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You have a choice. Live or die. Every breath is a choice. Every minute is a choice. To be or not to be. (Chuck Palahniuk)
As I write this, a family stands in a hospital waiting room, forced to make a decision — the hardest decision. As I write this, a young man who I knew lies in a hospital bed, his chest moving up and down only because of the air forced into his body by machinery. His heart beats because of that same machinery.
Last night, while Jeremy and I enjoyed a quiet dinner, a young man stood in his kitchen, faced his wife, and handed her a note. Apologizing. And then he put a nail gun to his head, and shot himself with it.
Today, they will unplug the machines which breathed for him, which beat his heart for him. Today, he will die by his own hand. His mother and father, his siblings, his nieces and nephews, his wife, will suffer and grieve. His children will suffer and grieve.
The only one whose suffering has ended (presumably — since I cannot know what follows this life), is him. For the rest, a new suffering has just begun.
This young man was troubled. He had a difficult childhood. The people who should have loved him and cared for him either could not or did not know how. He suffered abuse. He suffered. He went without — food, education, health care, love.
He carried this into the rest of his life. He took drugs — bad ones, and a lot of them. I saw him powder narcotic pain medication and snort it up his nose. He drank. He had affairs, recklessly and with the kind of abandon that tells you he’s using them as another way to drown all that hurts him.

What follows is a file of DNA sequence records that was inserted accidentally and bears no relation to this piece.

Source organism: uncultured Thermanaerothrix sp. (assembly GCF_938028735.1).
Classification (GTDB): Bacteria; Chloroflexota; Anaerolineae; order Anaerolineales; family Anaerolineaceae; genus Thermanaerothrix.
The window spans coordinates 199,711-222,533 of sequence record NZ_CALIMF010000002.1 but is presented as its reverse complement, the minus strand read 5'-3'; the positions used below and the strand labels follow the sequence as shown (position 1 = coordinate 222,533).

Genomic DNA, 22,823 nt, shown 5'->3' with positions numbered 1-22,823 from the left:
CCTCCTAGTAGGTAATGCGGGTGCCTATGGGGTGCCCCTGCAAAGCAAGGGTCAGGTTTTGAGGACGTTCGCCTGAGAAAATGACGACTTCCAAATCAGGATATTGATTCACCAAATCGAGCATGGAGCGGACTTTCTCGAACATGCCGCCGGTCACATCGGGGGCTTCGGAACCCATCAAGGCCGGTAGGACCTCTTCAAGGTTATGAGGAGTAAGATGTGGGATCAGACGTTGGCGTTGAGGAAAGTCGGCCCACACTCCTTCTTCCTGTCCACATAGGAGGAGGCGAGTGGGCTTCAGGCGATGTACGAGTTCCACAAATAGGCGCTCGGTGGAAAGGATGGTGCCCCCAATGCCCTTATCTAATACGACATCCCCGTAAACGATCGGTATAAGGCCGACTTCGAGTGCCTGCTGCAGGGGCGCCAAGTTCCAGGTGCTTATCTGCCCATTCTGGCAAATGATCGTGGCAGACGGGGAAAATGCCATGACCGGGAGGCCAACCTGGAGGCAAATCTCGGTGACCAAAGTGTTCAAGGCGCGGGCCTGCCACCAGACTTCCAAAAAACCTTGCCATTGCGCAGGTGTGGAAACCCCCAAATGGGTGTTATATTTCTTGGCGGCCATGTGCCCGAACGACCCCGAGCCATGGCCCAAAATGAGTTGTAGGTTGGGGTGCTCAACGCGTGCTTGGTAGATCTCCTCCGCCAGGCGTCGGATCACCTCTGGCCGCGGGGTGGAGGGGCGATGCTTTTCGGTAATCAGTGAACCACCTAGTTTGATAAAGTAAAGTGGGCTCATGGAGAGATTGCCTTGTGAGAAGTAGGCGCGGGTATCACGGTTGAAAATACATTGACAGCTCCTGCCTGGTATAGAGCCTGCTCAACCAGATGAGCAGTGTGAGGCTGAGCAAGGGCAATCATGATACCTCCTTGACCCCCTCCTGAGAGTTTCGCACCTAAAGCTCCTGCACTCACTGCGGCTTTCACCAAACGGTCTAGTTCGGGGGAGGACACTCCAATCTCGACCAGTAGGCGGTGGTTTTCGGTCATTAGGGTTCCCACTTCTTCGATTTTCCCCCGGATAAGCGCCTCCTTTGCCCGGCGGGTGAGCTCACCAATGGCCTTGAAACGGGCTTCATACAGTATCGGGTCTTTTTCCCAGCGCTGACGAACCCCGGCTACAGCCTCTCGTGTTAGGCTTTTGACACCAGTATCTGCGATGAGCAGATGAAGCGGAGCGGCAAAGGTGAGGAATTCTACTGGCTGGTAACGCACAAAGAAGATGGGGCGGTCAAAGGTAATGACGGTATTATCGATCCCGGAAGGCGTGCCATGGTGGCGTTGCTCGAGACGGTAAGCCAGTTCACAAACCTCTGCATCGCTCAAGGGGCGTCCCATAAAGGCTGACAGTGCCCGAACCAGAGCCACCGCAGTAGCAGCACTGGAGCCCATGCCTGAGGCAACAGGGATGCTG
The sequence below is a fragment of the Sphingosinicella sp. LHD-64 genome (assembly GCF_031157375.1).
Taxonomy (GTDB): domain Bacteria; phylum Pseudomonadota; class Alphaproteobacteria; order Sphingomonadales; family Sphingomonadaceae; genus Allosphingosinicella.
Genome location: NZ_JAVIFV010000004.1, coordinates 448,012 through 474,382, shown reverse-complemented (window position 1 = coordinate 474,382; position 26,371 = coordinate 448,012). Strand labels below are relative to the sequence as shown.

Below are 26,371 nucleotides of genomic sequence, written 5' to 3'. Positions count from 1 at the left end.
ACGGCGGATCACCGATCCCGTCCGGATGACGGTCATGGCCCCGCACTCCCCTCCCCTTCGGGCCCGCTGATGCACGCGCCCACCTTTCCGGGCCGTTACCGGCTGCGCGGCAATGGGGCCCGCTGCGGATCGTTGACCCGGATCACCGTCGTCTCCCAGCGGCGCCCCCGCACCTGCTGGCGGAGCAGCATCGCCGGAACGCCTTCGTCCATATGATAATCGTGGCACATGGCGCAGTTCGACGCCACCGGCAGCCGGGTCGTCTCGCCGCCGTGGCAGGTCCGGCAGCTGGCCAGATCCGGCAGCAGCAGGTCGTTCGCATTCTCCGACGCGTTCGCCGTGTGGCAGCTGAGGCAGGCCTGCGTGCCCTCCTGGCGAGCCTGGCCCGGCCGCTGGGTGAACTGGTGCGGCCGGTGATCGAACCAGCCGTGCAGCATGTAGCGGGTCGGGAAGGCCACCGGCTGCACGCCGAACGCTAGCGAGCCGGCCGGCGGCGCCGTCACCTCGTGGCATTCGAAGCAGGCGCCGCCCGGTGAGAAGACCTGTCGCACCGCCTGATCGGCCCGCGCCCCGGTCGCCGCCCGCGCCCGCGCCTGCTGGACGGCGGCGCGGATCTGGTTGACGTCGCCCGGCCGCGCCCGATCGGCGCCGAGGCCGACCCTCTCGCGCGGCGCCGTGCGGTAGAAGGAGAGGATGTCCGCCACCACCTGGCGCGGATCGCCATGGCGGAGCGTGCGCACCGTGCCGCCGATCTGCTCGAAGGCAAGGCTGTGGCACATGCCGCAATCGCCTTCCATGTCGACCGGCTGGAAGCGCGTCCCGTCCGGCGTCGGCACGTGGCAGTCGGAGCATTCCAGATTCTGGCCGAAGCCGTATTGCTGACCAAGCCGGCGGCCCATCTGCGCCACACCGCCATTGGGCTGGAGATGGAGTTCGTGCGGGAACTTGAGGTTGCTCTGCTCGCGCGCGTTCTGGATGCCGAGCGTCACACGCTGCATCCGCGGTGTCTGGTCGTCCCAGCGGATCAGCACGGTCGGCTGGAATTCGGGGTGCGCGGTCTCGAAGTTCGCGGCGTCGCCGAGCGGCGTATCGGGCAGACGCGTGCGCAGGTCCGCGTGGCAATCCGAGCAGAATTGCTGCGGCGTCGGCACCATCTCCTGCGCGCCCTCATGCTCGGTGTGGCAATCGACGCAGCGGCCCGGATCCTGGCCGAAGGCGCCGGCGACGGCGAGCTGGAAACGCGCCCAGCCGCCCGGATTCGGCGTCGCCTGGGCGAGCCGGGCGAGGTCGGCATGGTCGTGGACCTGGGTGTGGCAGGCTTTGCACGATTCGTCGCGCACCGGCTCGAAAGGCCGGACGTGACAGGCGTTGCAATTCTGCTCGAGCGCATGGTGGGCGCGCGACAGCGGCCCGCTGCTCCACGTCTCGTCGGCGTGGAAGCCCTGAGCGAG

He had trouble with the law. And then some more. He did time. He got out, and picked up where he left off. He chased oblivion with the determination of one who’s bent on getting there, come what may.
He fathered a son with one woman. He was not a good father to this son. He was not a good partner to the mother. He left them, and sired a daughter with another woman. Before her pregnancy even started to show, this woman left him, recognizing finally, the danger inherent in the relationship. He found another woman, one who already had three children. They married. And then yesterday, he put a nail gun to his head and killed himself in front of her.
I don’t know how to feel about this. Part of me feels relief. Part of me feels sorrow. Part of me pity, part of me compassion. Part of me condemnation, part of me understanding.
I suppose that my feelings about this should be simple, but they’re not. The daughter he never met, and the woman who left him before her pregnancy even started to show? I know them and love them both deeply — they have permanent reserve on some of the most tender parts of my heart.
There was always a shred of hope that one day, he might see what his choices were doing — to him, to everyone around him. Now that shred of hope is gone, and all that remains for the rest of us is the walking forward.
Even before he knew what it was that he attempted to do, he was working to kill himself, in bits and pieces. Even as a child not yet in middle school. He had a nice smile, warm chocolate brown eyes and rich dark hair. And a hole inside him that no amount of pills, or booze, or sex, or danger could ever quite fill.
And someday, I will sit with the woman and the girl. I will try to explain why this man, who should have been a father to her, was not. Where he went. Why he chose what he chose. Why she will never have the chance to know this part of her ancestry, this part of her beginnings. I will try to help explain the unexplainable.
All of that is yet before me, before them. Today, all I can do is pray. That he feels the peace that eluded him his entire life, at last. That he is at rest. That he is finally cradled by someone who feels nothing but unconditional love for him. That he can finally lay down his burdened heart, and know that no matter what has happened to him or because of him, he is beautiful and precious and always was.